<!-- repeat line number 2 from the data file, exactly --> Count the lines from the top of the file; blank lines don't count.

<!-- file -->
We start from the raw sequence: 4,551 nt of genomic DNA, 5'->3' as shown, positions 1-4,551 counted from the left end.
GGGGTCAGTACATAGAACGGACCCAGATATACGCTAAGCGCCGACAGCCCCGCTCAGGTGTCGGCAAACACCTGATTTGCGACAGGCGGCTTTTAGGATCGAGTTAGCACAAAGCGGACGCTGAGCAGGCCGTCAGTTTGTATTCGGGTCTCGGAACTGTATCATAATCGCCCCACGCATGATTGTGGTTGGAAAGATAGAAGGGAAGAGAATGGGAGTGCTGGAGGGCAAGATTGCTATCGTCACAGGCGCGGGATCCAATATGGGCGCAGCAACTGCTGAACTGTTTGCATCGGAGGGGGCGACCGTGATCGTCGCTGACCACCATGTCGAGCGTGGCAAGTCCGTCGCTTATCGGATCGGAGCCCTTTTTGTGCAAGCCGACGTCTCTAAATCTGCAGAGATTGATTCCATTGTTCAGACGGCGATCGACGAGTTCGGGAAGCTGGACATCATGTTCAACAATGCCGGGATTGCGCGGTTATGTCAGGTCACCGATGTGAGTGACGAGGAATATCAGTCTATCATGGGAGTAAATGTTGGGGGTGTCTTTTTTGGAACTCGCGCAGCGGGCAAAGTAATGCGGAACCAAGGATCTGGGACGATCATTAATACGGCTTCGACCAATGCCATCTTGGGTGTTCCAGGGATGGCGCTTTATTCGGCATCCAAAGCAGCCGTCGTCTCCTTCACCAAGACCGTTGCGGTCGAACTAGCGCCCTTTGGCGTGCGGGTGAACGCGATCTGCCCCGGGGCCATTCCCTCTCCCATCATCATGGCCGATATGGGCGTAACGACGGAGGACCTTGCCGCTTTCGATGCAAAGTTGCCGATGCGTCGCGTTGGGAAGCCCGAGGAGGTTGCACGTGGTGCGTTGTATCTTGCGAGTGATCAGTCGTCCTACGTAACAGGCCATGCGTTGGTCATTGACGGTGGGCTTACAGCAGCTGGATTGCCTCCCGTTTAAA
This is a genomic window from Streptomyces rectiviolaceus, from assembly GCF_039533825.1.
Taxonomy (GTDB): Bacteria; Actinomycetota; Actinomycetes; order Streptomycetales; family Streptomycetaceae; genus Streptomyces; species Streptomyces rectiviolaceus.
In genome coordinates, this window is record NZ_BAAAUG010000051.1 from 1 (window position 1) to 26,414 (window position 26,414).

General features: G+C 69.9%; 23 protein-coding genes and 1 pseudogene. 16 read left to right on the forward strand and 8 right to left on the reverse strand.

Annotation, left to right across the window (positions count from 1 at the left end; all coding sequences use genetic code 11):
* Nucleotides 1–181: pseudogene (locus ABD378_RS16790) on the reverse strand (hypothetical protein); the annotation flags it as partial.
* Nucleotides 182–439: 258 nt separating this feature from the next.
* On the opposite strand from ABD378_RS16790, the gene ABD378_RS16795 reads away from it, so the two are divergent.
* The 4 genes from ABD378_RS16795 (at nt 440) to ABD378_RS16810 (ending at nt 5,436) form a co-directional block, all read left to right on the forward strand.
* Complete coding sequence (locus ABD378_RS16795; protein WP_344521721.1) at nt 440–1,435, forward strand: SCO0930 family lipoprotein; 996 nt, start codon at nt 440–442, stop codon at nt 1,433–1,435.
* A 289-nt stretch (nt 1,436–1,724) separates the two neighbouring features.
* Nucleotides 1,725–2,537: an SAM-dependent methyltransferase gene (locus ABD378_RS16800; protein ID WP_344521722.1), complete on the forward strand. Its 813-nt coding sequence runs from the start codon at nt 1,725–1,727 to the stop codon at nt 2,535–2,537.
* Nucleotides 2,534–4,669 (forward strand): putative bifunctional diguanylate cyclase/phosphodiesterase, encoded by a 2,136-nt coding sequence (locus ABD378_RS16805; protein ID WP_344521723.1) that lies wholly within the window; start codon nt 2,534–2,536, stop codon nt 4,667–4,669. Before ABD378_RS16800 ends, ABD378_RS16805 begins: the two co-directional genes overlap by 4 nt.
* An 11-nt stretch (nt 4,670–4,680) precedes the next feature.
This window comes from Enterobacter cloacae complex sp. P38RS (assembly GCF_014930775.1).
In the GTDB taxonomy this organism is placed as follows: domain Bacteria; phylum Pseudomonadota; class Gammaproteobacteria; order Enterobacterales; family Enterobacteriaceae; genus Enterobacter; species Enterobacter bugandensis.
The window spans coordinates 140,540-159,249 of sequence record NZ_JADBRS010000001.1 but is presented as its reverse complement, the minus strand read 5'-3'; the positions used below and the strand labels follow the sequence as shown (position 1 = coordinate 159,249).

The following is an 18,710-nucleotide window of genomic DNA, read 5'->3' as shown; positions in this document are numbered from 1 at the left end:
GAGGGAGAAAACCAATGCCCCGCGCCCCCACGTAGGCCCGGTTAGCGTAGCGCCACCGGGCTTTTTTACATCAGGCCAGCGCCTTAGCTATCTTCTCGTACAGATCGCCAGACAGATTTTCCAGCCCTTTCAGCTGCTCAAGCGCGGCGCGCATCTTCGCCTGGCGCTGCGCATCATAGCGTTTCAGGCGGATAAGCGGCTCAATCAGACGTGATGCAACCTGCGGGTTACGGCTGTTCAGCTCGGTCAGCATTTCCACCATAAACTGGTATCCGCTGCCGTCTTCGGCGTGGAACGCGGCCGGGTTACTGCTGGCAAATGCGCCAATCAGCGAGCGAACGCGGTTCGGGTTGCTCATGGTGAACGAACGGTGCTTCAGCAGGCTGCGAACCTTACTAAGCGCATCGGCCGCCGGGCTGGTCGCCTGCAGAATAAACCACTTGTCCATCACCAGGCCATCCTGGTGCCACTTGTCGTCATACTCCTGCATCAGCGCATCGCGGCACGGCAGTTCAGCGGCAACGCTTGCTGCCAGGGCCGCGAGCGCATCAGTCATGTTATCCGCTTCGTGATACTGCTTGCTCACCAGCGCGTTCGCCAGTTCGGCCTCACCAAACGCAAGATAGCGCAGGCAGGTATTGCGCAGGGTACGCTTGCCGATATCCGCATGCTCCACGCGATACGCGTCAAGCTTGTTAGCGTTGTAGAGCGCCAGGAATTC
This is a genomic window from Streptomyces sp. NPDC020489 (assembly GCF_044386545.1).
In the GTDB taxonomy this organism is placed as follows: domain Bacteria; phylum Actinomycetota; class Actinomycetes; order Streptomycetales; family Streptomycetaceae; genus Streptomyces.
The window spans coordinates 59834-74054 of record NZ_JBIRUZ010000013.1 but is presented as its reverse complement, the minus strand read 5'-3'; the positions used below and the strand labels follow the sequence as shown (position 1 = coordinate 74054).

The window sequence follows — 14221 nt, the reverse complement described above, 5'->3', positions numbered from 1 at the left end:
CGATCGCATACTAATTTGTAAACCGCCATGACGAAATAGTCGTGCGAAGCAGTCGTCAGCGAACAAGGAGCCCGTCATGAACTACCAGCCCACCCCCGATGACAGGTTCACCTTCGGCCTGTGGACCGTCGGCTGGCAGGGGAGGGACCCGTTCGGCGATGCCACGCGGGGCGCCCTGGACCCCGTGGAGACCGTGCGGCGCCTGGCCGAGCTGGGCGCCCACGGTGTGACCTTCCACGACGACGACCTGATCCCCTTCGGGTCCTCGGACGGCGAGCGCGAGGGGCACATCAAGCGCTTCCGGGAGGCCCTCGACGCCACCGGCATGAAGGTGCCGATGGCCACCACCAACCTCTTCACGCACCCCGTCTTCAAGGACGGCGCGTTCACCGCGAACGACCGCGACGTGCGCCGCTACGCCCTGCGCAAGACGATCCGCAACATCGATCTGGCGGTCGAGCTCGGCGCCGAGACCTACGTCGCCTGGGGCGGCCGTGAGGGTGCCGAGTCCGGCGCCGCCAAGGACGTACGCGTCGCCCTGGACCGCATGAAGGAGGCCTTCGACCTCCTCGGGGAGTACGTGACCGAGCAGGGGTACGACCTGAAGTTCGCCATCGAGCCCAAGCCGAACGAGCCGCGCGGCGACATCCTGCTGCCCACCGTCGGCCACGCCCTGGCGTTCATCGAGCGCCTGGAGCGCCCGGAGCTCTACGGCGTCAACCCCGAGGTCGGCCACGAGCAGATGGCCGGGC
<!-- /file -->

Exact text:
GGGGTCAGTACATAGAACGGACCCAGATATACGCTAAGCGCCGACAGCCCCGCTCAGGTGTCGGCAAACACCTGATTTGCGACAGGCGGCTTTTAGGATCGAGTTAGCACAAAGCGGACGCTGAGCAGGCCGTCAGTTTGTATTCGGGTCTCGGAACTGTATCATAATCGCCCCACGCATGATTGTGGTTGGAAAGATAGAAGGGAAGAGAATGGGAGTGCTGGAGGGCAAGATTGCTATCGTCACAGGCGCGGGATCCAATATGGGCGCAGCAACTGCTGAACTGTTTGCATCGGAGGGGGCGACCGTGATCGTCGCTGACCACCATGTCGAGCGTGGCAAGTCCGTCGCTTATCGGATCGGAGCCCTTTTTGTGCAAGCCGACGTCTCTAAATCTGCAGAGATTGATTCCATTGTTCAGACGGCGATCGACGAGTTCGGGAAGCTGGACATCATGTTCAACAATGCCGGGATTGCGCGGTTATGTCAGGTCACCGATGTGAGTGACGAGGAATATCAGTCTATCATGGGAGTAAATGTTGGGGGTGTCTTTTTTGGAACTCGCGCAGCGGGCAAAGTAATGCGGAACCAAGGATCTGGGACGATCATTAATACGGCTTCGACCAATGCCATCTTGGGTGTTCCAGGGATGGCGCTTTATTCGGCATCCAAAGCAGCCGTCGTCTCCTTCACCAAGACCGTTGCGGTCGAACTAGCGCCCTTTGGCGTGCGGGTGAACGCGATCTGCCCCGGGGCCATTCCCTCTCCCATCATCATGGCCGATATGGGCGTAACGACGGAGGACCTTGCCGCTTTCGATGCAAAGTTGCCGATGCGTCGCGTTGGGAAGCCCGAGGAGGTTGCACGTGGTGCGTTGTATCTTGCGAGTGATCAGTCGTCCTACGTAACAGGCCATGCGTTGGTCATTGACGGTGGGCTTACAGCAGCTGGATTGCCTCCCGTTTAAA